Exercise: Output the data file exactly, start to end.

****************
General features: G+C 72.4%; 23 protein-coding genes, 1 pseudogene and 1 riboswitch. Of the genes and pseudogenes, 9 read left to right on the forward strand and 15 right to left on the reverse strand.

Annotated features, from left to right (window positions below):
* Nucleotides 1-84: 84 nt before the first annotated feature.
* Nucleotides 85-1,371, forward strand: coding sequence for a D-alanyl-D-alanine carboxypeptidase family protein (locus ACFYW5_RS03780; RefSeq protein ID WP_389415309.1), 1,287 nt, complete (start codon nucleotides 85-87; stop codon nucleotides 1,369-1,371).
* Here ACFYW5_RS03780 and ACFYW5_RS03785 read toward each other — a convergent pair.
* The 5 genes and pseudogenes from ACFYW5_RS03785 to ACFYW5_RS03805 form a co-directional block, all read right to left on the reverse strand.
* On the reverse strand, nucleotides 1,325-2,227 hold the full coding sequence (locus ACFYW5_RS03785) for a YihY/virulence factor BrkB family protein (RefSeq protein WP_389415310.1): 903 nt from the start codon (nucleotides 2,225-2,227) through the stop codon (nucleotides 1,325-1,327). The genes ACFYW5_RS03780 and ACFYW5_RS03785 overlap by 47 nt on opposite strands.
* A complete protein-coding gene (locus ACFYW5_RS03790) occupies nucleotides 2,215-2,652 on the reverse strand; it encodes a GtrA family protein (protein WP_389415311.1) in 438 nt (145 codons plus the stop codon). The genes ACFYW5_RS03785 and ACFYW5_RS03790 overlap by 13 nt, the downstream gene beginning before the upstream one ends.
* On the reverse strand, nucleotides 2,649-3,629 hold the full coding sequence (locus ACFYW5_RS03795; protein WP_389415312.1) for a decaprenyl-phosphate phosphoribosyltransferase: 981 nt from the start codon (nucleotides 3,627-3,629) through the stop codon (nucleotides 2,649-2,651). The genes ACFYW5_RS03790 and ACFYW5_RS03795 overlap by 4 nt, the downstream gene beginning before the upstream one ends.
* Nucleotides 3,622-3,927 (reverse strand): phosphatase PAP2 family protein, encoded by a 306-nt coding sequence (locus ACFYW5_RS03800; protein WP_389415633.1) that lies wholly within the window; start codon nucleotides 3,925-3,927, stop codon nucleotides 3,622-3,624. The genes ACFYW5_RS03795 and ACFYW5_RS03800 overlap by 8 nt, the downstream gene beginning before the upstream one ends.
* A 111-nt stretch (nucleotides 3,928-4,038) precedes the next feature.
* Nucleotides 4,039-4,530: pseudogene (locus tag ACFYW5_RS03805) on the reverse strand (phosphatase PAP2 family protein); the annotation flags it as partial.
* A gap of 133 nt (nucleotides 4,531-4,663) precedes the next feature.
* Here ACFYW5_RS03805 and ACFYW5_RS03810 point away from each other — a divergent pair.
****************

General features: G+C 72.4%; 23 protein-coding genes, 1 pseudogene and 1 riboswitch. Of the genes and pseudogenes, 9 read left to right on the forward strand and 15 right to left on the reverse strand.

Annotated features, from left to right (window positions below):
* Nucleotides 1-84: 84 nt before the first annotated feature.
* Nucleotides 85-1,371, forward strand: coding sequence for a D-alanyl-D-alanine carboxypeptidase family protein (locus ACFYW5_RS03780; RefSeq protein ID WP_389415309.1), 1,287 nt, complete (start codon nucleotides 85-87; stop codon nucleotides 1,369-1,371).
* Here ACFYW5_RS03780 and ACFYW5_RS03785 read toward each other — a convergent pair.
* The 5 genes and pseudogenes from ACFYW5_RS03785 to ACFYW5_RS03805 form a co-directional block, all read right to left on the reverse strand.
* On the reverse strand, nucleotides 1,325-2,227 hold the full coding sequence (locus ACFYW5_RS03785) for a YihY/virulence factor BrkB family protein (RefSeq protein WP_389415310.1): 903 nt from the start codon (nucleotides 2,225-2,227) through the stop codon (nucleotides 1,325-1,327). The genes ACFYW5_RS03780 and ACFYW5_RS03785 overlap by 47 nt on opposite strands.
* A complete protein-coding gene (locus ACFYW5_RS03790) occupies nucleotides 2,215-2,652 on the reverse strand; it encodes a GtrA family protein (protein WP_389415311.1) in 438 nt (145 codons plus the stop codon). The genes ACFYW5_RS03785 and ACFYW5_RS03790 overlap by 13 nt, the downstream gene beginning before the upstream one ends.
* On the reverse strand, nucleotides 2,649-3,629 hold the full coding sequence (locus ACFYW5_RS03795; protein WP_389415312.1) for a decaprenyl-phosphate phosphoribosyltransferase: 981 nt from the start codon (nucleotides 3,627-3,629) through the stop codon (nucleotides 2,649-2,651). The genes ACFYW5_RS03790 and ACFYW5_RS03795 overlap by 4 nt, the downstream gene beginning before the upstream one ends.
* Nucleotides 3,622-3,927 (reverse strand): phosphatase PAP2 family protein, encoded by a 306-nt coding sequence (locus ACFYW5_RS03800; protein WP_389415633.1) that lies wholly within the window; start codon nucleotides 3,925-3,927, stop codon nucleotides 3,622-3,624. The genes ACFYW5_RS03795 and ACFYW5_RS03800 overlap by 8 nt, the downstream gene beginning before the upstream one ends.
* A 111-nt stretch (nucleotides 3,928-4,038) precedes the next feature.
* Nucleotides 4,039-4,530: pseudogene (locus tag ACFYW5_RS03805) on the reverse strand (phosphatase PAP2 family protein); the annotation flags it as partial.
* A gap of 133 nt (nucleotides 4,531-4,663) precedes the next feature.
* Here ACFYW5_RS03805 and ACFYW5_RS03810 point away from each other — a divergent pair.